Post-translational aging of proteins in osteoarthritic cartilage and synovial fluid as measured by isomerized aspartate.

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INTRODUCTION: Aging proteins undergo non-enzymatic post-translational modification, including isomerization and racemization. We hypothesized that cartilage with many long-lived components could accumulate non-enzymatically modified amino acids in the form of isomerized aspartate and that its liberation due to osteoarthritis (OA)-related cartilage degradation could reflect OA severity. METHODS: Articular cartilage and synovial fluid were obtained from 14 randomly selected total knee arthroplasty cases (56 to 79 years old) and non-arthritis cartilage from 8 trauma cases (51 to 83 years old). Paired lesional cartilage and non-lesioned OA cartilage were graded histologically using a modified Mankin system. Paired cartilage and synovial fluids were assayed for isomerized aspartate, phosphate-buffered saline/EDTA (ethylenediaminetetraacetic acid) extractable glycosaminoglycans, and total protein. Macroscopically normal non-lesioned OA cartilage was separated into superficial and deep regions when cartilage thickness was at least 3 mm (n = 6). RESULTS: Normalized to cartilage wet weight, normal cartilage and deep non-lesioned OA cartilage contained significantly (P < 0.05) more isomerized aspartate than superficial non-lesioned OA cartilage and lesioned cartilage. Synovial fluid isomerized aspartate correlated positively (R2 = 0.53, P = 0.02) and glycosaminoglycans correlated negatively (R2 = 0.42, P = 0.04) with histological OA lesion severity. Neither synovial fluid isomerized aspartate nor glycosaminoglycans nor total protein correlated with histological scores of non-lesioned areas. CONCLUSIONS: We show for the first time that human cartilage and synovial fluid contain measurable quantities of an isomerized amino acid and that synovial fluid concentrations of isomerized aspartate reflected severity of histological OA. Further assessment is warranted to identify the cartilage proteins containing this modification and to assess the functional consequences and biomarker applications of this analyte in OA.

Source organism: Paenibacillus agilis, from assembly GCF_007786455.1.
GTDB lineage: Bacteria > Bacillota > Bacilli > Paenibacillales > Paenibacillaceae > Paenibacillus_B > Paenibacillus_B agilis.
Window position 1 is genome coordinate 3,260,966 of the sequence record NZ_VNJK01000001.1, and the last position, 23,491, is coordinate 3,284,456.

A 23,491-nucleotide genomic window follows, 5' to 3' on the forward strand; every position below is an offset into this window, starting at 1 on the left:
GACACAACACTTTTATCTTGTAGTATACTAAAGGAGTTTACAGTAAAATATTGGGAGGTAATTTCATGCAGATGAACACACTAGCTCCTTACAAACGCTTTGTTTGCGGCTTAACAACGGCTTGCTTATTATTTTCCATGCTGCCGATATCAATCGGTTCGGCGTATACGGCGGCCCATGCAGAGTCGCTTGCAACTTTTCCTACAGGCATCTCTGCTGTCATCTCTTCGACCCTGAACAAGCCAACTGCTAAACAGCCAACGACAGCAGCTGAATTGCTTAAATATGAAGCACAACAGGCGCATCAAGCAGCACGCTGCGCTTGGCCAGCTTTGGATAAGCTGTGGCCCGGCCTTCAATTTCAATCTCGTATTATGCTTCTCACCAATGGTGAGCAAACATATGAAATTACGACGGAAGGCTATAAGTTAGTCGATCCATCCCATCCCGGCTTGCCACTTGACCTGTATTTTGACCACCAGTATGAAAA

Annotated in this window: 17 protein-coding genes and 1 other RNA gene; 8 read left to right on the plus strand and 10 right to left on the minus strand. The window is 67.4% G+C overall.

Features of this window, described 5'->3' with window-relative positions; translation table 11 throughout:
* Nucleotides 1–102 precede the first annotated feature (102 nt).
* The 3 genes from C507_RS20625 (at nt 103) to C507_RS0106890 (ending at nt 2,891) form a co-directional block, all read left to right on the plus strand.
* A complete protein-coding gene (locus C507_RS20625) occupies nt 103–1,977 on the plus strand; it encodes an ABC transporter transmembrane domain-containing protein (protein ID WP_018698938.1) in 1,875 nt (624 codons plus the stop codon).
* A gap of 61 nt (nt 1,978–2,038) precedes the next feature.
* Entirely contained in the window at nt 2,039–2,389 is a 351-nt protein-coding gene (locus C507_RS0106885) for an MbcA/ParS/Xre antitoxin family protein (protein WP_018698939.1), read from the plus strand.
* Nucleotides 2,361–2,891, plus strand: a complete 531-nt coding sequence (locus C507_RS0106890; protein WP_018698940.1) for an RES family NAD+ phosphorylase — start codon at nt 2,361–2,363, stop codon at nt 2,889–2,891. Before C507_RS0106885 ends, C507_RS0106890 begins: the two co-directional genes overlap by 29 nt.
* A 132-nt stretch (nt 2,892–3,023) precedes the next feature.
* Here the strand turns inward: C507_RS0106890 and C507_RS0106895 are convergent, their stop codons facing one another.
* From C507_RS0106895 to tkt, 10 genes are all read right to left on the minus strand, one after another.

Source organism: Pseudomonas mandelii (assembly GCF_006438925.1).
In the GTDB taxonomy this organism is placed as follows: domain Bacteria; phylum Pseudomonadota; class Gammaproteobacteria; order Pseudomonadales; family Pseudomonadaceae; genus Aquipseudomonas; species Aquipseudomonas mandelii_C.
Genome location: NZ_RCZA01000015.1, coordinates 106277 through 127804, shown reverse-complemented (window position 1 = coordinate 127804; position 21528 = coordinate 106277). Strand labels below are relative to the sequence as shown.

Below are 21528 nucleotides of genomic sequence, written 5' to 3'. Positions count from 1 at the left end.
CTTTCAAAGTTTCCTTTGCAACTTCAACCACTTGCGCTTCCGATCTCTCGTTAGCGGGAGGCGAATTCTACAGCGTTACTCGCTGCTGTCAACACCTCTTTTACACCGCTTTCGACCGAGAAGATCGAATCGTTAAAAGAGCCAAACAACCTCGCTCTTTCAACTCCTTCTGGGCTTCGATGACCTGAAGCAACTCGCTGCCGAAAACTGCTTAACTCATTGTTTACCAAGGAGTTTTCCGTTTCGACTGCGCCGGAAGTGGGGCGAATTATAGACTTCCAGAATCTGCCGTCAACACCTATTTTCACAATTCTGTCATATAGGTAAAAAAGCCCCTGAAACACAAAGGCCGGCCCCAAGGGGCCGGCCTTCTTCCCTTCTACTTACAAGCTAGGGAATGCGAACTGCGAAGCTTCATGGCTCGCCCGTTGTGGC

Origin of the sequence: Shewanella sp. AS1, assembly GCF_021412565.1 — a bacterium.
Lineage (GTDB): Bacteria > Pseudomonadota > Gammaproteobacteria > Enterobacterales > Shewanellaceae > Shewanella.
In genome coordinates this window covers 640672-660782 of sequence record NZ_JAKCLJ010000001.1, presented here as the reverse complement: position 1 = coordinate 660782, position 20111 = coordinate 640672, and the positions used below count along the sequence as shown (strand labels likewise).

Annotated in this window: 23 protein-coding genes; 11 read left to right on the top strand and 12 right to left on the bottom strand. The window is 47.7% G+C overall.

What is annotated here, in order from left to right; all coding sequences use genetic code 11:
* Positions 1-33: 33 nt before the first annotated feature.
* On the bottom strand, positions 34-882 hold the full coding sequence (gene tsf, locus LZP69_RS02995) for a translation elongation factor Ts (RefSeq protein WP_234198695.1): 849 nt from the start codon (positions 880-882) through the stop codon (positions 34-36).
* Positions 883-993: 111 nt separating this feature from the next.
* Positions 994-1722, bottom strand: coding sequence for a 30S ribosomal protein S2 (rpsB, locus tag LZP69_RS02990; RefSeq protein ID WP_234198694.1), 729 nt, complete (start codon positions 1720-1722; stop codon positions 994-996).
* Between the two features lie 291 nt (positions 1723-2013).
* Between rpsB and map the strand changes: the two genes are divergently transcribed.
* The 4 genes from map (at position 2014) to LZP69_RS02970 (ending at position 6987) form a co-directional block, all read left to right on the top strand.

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Catterall, Jonathan B, Daniel Barr, Michael Bolognesi, Robert D Zura and Virginia B Kraus (2009). Post-translational aging of proteins in osteoarthritic cartilage and synovial fluid as measured by isomerized aspartate. Arthritis Res Ther, 11(2). p. R55. 10.1186/ar2675 Retrieved from

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Michael Paul Bolognesi

Virginia Flowers Baker Distinguished Professor of Orthopaedic Surgery

As chief of the adult reconstruction service, the majority of my research effort has been directed toward clinical outcomes, implant survivorship, functional recovery, the biology of hip and knee arthritis and cost effectiveness.


Virginia Byers Kraus

Mary Bernheim Distinguished Professor of Medicine

Virginia Byers Kraus, MD, PhD, is the Mary Bernheim Distinguished Professor of Medicine, Professor of Orthopaedic Surgery, Professor of Pathology and a faculty member of the Duke Molecular Physiology Institute in the Duke University School of Medicine. She is a practicing Rheumatologist with over 30 years’ experience in translational musculoskeletal research focusing on osteoarthritis, the most common of all arthritides. She trained at Brown University (ScB 1979), Duke University (MD 1982, PhD 1993) and the Duke University School of Medicine (Residency in Internal Medicine and Fellowship in Rheumatology). Her career has focused on elucidating osteoarthritis pathogenesis and translational research into the discovery and validation of biomarkers for early osteoarthritis detection, prediction of progression, monitoring of disease status, and facilitation of therapeutic developments. She is co-PI of the Foundation for NIH Biomarkers Consortium Osteoarthritis project. Trained as a molecular biologist and a Rheumatologist, she endeavors to study disease from bedside to bench.

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